In the game as written, the primary effect of the Brotherhood is to dilute the player’s agency and responsibility. They do nothing to justify this and oblige other tremendous expenses on the part of the artists, writers, scripters, and voice actors. But I can’t cut them out; that’s not the kind of lemonade we’re making here. Instead I will ask myself:

What good could the Brotherhood be? Continue reading »


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Borderlands Part 17: Dee Ell Cee

By Shamus
on Nov 16, 2017
Filed under:
Borderlands

Borderlands 2 had a lot of DLC. All together, the DLC probably doubles the size of the core game. Some of it is crap, some of it is on par with the rest of Borderlands 2, and one DLC in particular is really good. So before we move on to talking about the Pre-Sequel, let’s talk about this stuff.

These things don’t need or merit much in the way of analysis, so let me do some rapid-fire mini-reviews…

Tiny Tina’s Assault on Dragon Keep

It`s like if DM of the Rings was a videogame.

It`s like if DM of the Rings was a videogame.

This is the best DLC I’ve ever played. For any game.

I admit I’m biased. I’m predisposed to enjoy humor built around RPG meta-humor. The premise here is that Lilith, Brick, and Mordecai gather around the table to play Bunkers & Badasses, an alt-universe D&D game run by Tiny Tina. You’re still playing as your character, still running around shooting things with your acid gun, and still pushing the big red murder button on the Borderlands Skinner Box, but now you’re shooting skeletons and dragons in imaginary castles.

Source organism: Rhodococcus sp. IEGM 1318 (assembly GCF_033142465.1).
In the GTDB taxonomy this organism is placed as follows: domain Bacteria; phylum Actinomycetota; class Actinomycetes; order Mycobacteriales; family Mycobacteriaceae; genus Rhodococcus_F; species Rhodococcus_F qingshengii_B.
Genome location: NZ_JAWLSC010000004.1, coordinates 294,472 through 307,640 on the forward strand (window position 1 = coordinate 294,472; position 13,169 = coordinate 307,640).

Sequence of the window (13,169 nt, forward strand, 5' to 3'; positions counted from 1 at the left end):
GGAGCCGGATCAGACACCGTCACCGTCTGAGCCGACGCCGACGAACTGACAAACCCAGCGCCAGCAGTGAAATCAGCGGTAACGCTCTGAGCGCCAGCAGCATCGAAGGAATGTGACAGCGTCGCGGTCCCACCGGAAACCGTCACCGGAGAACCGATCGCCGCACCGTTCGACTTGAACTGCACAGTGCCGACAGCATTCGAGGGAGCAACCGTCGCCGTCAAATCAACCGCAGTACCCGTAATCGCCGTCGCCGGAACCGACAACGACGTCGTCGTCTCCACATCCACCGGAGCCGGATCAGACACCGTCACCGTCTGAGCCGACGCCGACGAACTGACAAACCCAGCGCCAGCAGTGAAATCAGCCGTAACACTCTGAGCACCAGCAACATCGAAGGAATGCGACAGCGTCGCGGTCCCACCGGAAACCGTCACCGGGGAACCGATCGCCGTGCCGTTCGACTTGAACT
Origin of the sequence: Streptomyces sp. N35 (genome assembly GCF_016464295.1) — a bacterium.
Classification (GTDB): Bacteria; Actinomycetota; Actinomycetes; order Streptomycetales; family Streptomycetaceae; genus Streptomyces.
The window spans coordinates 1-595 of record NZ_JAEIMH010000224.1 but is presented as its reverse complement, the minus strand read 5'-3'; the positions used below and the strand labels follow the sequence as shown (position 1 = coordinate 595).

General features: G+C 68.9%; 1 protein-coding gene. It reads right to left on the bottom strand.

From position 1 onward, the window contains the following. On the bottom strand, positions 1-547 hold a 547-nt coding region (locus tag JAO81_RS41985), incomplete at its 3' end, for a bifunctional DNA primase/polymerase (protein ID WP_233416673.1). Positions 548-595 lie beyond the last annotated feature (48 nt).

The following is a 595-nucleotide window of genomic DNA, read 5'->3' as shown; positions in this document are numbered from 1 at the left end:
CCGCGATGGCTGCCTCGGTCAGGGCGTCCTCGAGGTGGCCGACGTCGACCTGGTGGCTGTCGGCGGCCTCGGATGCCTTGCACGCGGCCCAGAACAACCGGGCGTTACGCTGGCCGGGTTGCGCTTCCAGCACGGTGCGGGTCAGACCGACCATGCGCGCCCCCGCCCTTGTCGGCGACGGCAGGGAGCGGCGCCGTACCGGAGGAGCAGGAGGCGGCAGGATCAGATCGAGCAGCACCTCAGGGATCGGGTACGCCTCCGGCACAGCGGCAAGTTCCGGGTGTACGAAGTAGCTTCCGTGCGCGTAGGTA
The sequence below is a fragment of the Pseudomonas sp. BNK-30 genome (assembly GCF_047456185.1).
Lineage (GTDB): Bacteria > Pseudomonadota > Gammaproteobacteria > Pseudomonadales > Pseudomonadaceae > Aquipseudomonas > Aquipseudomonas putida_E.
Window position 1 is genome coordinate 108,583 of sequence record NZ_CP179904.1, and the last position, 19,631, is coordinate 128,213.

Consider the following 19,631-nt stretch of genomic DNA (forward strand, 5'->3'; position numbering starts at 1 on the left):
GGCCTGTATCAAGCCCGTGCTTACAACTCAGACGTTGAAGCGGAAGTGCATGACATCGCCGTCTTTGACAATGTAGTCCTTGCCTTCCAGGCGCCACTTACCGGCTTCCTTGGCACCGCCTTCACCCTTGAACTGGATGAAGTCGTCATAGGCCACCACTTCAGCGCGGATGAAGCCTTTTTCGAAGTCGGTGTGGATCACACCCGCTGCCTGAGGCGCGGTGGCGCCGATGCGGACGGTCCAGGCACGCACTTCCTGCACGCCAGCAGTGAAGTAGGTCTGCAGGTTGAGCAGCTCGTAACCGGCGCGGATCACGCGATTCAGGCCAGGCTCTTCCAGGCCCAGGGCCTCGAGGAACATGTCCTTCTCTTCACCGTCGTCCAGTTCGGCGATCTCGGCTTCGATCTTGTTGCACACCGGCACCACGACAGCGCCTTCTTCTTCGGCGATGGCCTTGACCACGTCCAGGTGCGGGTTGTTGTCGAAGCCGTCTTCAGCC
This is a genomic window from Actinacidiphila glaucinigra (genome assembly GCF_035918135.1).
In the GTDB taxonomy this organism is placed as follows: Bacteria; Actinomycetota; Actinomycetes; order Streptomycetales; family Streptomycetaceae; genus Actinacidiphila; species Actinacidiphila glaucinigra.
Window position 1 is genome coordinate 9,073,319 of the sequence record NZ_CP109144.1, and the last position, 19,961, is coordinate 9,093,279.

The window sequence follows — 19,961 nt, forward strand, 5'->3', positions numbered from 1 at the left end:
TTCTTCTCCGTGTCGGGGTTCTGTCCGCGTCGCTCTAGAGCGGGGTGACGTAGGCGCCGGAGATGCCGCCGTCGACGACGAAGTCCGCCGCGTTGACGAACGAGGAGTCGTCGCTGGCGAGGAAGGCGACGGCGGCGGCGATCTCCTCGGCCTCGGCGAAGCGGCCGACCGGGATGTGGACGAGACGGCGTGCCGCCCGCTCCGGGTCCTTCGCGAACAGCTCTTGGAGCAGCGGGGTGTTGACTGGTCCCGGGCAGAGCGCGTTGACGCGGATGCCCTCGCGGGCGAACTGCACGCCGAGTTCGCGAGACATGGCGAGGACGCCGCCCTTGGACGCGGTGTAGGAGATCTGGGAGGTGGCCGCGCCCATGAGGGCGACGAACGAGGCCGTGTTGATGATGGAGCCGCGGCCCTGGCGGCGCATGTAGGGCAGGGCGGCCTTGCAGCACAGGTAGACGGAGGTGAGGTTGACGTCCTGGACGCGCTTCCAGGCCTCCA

You may be asking how Lilith playing D&D can result in your Axton gaining XP and loot. I’m glad you asked. The answer is shut up you’re ruining this for me.

A lot of the humor comes from the tension between the game world and the real world, similar to the jokes in Dorkness Rising, or even that one webcomic I did. The comedy here is stronger and more consistent than in the core game. There’s the in-game story about the party trying to defeat the sorcerer who cursed the land (Tina’s story is extremely arch) and the meta-story about everyone dealing with the loss of Roland and Bloodwing.

The main story is played entirely for laughs. We’re not expected to care about the gameworld-within-the-gameworld. The whole thing is just riffs of tabletop games, with a few jokes about story-driven RPGs, MMOs, and nerd culture thrown in for good measure.

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Doing Batman Right 4: Rogue’s Gallery – Catwoman and The Riddler

By Bob Case
on Nov 15, 2017
Filed under:
Batman

Over the years I’ve come to believe that you can gauge the quality of an ongoing fictional universe quite accurately by looking at the number of supporting characters it has. If, for example, The Simpsons had mostly been about the actual Simpsons, it wouldn’t have been half the show it was. It needed Chief Wiggum, Mr. Burns, Apu, Milhouse, Skinner, and all the rest to get to that next level.

So it probably won’t surprise you at all to learn that I think Batman’s villains are important, and almost as important to get right as Batman himself. In fact, even the tiniest, most insignificant-seeming error can be utterly catastrophic!

Clockwise from the top, this is Mr. Freeze, Killer Croc, and The Scarecrow.

Clockwise from the top, this is Mr. Freeze, Killer Croc, and The Scarecrow.

Or maybe I’m exaggerating, but still, you should try to get them right.

I Have a Thing for Catwoman

That’s why I’m doing her first. That, and because everyone is probably expecting The Joker to be first, and I’m trying not to be too predictable.

I also ship Batman and Catwoman, because I’m a boring person who likes doing boring, obvious things, and this one is just too boring and obvious to pass up. To me, Catwoman, in her own way, works as well as a foil as The Joker does. That’s because the Batman-Catwoman relationship is based in mutual envy. Secretly, each finds the other’s lifestyle tempting.

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This Dumb Industry: Another PC Golden Age?

By Shamus
on Nov 14, 2017
Filed under: